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Amani Al-Tawash is an artist, writer and short film maker, known for drawing portraits that express the complexities of women and conservative society in Middle Eastern countries. The artist was influenced by her studies of interior design at Al-Ahlia University to use straight lines in her drawings to express the conflict of ideas in primitive or traditional societies. She uses the physical and psychological suffering of women as inspiration in her works. She recently applied the idea of that suffering in writing the novel"بنات جلنار" “Daughters of Our Generation,” and added an exhibition to the book containing pictures, documents, and a short film, to present important issues to society, discuss them, and find solutions, even if they are temporary. The artist's first concern is to contribute to raising awareness of Bahraini or Gulf women, and to help them get rid of the remnants of old ideas that affected their self-confidence and the way they react.
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Amani Al-Thuwaini is a Kuwaiti artist, born in Ukraine in 1989. She holds a BA in Architecture from Kuwait University and an MFA from Goldsmiths, University of London. She was shortlisted for the Warsteiner BLOOOM Award in 2017, and in 2018, she was selected to attend the International Designer’s Workshop at the V&A Museum, London. She has exhibited throughout London, Kuwait, and internationally. She aims to push the boundaries of multi-disciplinarity through the exploration of art, craft, and design. Amani established Dazzalab to challenge the limited standing of accumulated objects and precious crafts. She believes that the cultural duality she inherited through her Kuwaiti and Ukrainian roots greatly influenced her awareness of identity and culture, impelling her to explore this in her work. This duality offers a unique perspective, whereby she can often see through the eyes of the ‘other,’ consciously becoming the spectator. Amani combines individual and collective narratives with symbols open to differing cultural interpretations and exposes rituals often taken for granted. Employing mixed media and two-dimensional forms within her work, she aims to expose this cultural collision by incorporating insinuations of modernism, superficial display, commodity fetishism, and gender. Her resulting works are a candid response to the commodification and changes of traditions and customs, hybrids representing a far more globalized ritual.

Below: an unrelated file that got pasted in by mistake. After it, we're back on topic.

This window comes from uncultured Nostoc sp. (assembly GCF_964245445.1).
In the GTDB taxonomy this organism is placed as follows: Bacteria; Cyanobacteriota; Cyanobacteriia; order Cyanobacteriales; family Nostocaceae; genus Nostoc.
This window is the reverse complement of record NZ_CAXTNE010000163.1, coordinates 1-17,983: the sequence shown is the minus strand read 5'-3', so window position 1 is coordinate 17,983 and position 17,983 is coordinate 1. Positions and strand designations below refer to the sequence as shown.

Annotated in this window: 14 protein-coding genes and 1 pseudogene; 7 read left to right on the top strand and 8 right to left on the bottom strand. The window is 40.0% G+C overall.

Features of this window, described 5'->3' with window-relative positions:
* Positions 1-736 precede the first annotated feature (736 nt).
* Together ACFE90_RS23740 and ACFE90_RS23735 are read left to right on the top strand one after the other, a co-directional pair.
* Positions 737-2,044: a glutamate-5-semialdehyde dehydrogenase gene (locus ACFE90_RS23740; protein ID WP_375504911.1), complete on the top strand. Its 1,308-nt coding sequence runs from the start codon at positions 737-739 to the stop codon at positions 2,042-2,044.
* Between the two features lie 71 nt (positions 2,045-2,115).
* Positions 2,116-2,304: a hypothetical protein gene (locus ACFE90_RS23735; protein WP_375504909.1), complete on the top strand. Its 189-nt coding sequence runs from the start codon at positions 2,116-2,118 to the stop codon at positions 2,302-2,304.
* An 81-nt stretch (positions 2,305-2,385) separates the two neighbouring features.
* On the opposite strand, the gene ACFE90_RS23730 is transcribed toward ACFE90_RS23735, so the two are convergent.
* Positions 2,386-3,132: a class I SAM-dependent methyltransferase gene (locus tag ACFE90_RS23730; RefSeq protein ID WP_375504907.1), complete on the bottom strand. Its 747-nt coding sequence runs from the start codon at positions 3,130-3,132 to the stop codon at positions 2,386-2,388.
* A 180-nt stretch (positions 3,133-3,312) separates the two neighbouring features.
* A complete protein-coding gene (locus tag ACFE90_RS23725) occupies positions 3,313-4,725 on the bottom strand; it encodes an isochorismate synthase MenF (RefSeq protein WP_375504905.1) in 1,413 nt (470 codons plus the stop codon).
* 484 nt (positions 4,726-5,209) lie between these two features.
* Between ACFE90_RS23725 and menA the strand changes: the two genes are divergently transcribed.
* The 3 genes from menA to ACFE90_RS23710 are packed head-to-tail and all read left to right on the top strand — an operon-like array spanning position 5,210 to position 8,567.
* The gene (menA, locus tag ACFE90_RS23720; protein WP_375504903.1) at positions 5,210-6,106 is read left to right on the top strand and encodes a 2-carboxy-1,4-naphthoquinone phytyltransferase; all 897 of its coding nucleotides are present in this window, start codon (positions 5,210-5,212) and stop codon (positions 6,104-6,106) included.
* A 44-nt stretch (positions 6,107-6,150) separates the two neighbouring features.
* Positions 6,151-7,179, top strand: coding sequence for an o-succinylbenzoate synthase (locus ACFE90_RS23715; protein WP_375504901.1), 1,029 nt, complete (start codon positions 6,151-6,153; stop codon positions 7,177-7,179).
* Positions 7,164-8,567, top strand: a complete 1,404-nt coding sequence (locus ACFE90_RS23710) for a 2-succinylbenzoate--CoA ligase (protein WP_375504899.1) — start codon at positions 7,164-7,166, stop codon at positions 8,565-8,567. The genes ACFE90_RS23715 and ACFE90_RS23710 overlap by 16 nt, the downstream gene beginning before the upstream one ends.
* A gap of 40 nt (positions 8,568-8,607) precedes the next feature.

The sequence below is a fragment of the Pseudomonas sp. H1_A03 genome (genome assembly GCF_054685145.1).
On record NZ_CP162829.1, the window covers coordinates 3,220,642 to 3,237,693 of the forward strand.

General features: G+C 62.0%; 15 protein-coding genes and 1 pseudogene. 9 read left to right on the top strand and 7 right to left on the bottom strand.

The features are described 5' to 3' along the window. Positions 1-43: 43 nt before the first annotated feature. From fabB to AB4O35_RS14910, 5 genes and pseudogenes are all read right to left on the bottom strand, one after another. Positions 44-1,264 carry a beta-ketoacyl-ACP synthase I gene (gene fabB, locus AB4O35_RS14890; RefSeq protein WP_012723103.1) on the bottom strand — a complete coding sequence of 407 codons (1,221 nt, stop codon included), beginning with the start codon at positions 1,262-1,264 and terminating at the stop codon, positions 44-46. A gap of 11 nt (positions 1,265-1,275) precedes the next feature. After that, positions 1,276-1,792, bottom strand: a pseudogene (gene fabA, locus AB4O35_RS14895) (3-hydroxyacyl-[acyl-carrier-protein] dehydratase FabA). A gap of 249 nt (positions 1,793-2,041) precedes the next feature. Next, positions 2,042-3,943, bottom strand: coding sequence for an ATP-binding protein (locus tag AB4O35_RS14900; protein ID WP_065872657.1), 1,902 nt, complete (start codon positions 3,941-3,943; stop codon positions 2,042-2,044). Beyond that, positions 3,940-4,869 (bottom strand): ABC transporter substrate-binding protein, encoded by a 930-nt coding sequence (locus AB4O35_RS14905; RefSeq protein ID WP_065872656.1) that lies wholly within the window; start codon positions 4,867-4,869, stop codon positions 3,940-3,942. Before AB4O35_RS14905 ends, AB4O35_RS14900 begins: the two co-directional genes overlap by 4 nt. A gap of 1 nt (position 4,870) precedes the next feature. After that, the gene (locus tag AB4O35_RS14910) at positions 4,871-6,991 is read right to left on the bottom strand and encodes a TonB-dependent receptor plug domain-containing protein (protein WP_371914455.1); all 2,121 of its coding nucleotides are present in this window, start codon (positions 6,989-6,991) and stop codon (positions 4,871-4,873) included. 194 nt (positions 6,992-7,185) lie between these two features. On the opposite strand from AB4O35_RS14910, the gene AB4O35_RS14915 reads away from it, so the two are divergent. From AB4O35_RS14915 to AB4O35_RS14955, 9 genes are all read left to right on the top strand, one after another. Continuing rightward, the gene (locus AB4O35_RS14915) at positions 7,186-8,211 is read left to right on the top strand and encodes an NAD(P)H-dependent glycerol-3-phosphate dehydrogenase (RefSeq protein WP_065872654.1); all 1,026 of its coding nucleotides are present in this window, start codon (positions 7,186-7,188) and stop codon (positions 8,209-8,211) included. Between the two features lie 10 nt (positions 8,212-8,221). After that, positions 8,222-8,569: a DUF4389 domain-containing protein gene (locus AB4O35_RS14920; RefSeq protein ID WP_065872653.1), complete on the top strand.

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Maryam Faraj AlSuwaidi is a Qatari Artist, designer, and a Doctorand in Urban Planning and Design, concentrating on the influence of Art as a medium of development, from economic, environmental, and social to psychological. As an artist, Maryam takes a critical view of social and cultural matters using the philosophy of conceptualism as the primary muse and tool. She analyzes and utilizes diverse aspects of human evolution of Cultural representations and expressions to form visuals of metaphors or iconologies, establish new conceptually layered installations, and create an abstract dialogue that only the viewer can comprehend through their interpretation. Maryam is also taking the path of researching the psychological and perceptual influence of artistic matters on the human perceptual experience, which have a vital role in most of her developed artworks. As a creative thinker and researcher, Maryam seeks to expand the artists' understanding by initiating and curating workshops and research publications that support her ideology and perception of Art.